Legally Binding Non Disclosure Agreement
A legally binding non disclosure agreement (NDA) obliges a party to keep certain information confidential or face legal consequences.4 min read
A legally binding non disclosure agreement (NDA) obliges a party to keep certain information confidential or face legal consequences. Protected information in an NDA can range from company practices and intellectual property to information that could negatively affect an individual's reputation like an extramarital affair.
NDAs are common in the business world. Employees and business partners are often required to sign an NDA to protect company trade secrets and intellectual property. NDAs can be used in a variety of cases where the receiving party's silence is wanted so long as the subject isn't being asked to remain silent about illegal activities.
NDAs are commonly used to protect:
- Intellectual property that a company shares with employees, contractors, or partners.
- Discussion of a new invention or a plan for a business with potential partners or investors.
- Business trade secrets.
- Knowledge of legal, but potentially character-damaging, information. Ex. an extramarital affair.
- Knowledge of medical lab results by lab workers.
There are two basic types of NDAs:
- Mutual NDA. The parties on both sides of the agreement agree to not disclose a piece of information.
- Non-mutual NDA. Only one party is protected from disclosure.
NDAs need to have these elements:
- "Disclosing" and "receiving" parties to the agreement.
- Identification of what information is deemed confidential.
- Scope of the agreement and specific requirements.
- Exclusions from the agreement, e.g. information that is already common knowledge to the public or known independently by another party.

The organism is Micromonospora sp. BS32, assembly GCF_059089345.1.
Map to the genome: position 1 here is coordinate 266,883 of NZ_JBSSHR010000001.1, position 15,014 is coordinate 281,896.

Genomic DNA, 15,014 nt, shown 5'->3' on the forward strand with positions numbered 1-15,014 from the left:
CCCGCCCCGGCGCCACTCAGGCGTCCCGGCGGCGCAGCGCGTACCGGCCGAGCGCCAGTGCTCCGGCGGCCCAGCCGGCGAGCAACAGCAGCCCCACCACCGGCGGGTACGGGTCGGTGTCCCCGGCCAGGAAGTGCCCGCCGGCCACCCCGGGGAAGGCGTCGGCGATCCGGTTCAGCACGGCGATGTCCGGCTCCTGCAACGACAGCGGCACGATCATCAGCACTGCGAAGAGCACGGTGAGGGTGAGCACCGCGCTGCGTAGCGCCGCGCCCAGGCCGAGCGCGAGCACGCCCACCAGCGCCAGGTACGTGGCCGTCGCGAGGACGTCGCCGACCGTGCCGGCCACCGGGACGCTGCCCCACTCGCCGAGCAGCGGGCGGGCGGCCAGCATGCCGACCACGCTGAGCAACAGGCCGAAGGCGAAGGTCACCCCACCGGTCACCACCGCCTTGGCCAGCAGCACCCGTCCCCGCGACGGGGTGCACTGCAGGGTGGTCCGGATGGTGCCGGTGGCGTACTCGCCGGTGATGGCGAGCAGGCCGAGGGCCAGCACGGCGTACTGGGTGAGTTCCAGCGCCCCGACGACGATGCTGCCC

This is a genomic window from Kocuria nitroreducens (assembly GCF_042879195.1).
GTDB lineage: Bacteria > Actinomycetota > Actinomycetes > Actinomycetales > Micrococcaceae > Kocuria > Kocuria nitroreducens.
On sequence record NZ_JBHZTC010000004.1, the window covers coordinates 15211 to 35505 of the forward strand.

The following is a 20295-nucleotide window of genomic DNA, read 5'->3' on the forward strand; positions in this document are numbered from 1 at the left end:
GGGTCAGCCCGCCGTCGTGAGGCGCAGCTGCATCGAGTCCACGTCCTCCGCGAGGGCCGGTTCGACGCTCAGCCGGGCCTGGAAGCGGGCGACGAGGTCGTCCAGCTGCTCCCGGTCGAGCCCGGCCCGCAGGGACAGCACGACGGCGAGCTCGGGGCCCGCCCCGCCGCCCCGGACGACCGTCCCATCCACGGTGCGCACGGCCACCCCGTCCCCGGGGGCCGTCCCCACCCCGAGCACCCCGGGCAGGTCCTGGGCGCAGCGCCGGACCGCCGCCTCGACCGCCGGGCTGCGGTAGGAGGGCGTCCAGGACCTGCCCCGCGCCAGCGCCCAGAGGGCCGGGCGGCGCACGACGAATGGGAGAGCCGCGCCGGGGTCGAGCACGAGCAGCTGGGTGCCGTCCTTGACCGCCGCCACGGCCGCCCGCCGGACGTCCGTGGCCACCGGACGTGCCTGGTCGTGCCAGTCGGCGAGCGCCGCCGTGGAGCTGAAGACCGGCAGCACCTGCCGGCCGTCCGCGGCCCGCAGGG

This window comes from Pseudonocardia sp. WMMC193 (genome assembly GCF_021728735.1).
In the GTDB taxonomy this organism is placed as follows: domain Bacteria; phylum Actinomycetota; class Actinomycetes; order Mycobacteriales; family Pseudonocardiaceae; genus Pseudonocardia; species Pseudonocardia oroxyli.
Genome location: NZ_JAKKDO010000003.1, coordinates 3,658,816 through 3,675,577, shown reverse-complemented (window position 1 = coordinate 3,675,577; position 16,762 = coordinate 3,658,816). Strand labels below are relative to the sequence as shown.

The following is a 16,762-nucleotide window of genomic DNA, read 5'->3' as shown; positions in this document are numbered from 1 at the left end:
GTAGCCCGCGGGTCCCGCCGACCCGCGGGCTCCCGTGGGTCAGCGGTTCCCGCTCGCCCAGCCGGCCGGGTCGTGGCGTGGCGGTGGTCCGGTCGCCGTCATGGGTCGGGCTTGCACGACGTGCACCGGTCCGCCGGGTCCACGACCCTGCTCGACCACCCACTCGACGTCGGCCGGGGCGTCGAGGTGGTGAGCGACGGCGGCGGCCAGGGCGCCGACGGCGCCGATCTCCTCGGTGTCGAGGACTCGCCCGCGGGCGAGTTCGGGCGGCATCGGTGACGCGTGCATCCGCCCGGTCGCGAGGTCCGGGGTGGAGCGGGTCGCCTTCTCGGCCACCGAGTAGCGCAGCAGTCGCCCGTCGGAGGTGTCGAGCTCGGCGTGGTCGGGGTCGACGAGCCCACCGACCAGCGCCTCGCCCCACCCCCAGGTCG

- Length of agreement — most often between two and five years.
A party may sign an invalid NDA under the impression that it is valid. However, the real test of validity is when a party tries to enforce the agreement.
An attorney could challenge an NDA's enforceability in various scenarios. Here are some common challenges from attorneys:
- When the terms of an NDA are too broad.
- When the disclosing party doesn't maintain secrecy.
- When the receiving party of the NDA has disclosed information to a third party, the NDA might not be enforceable against the third party.
All the same general reasons that make a contract unenforceable apply to NDAs as well, including:
- A party's lack of capacity to engage in a contract.
- Duress or undue influence when agreeing to an NDA.
- Protection of information about illegal activity.
- A mistake made by either party.
Ways Out of a Non-Disclosure Agreement
Check if the NDA is stated in a clear and transparent manner. For the contract to be valid, both parties must agree to the same terms. If the terms are vague, you could potentially argue that the NDA is void.
If your NDA is verbal rather than in writing, you will probably be able to break it after a year per the Statute of Frauds.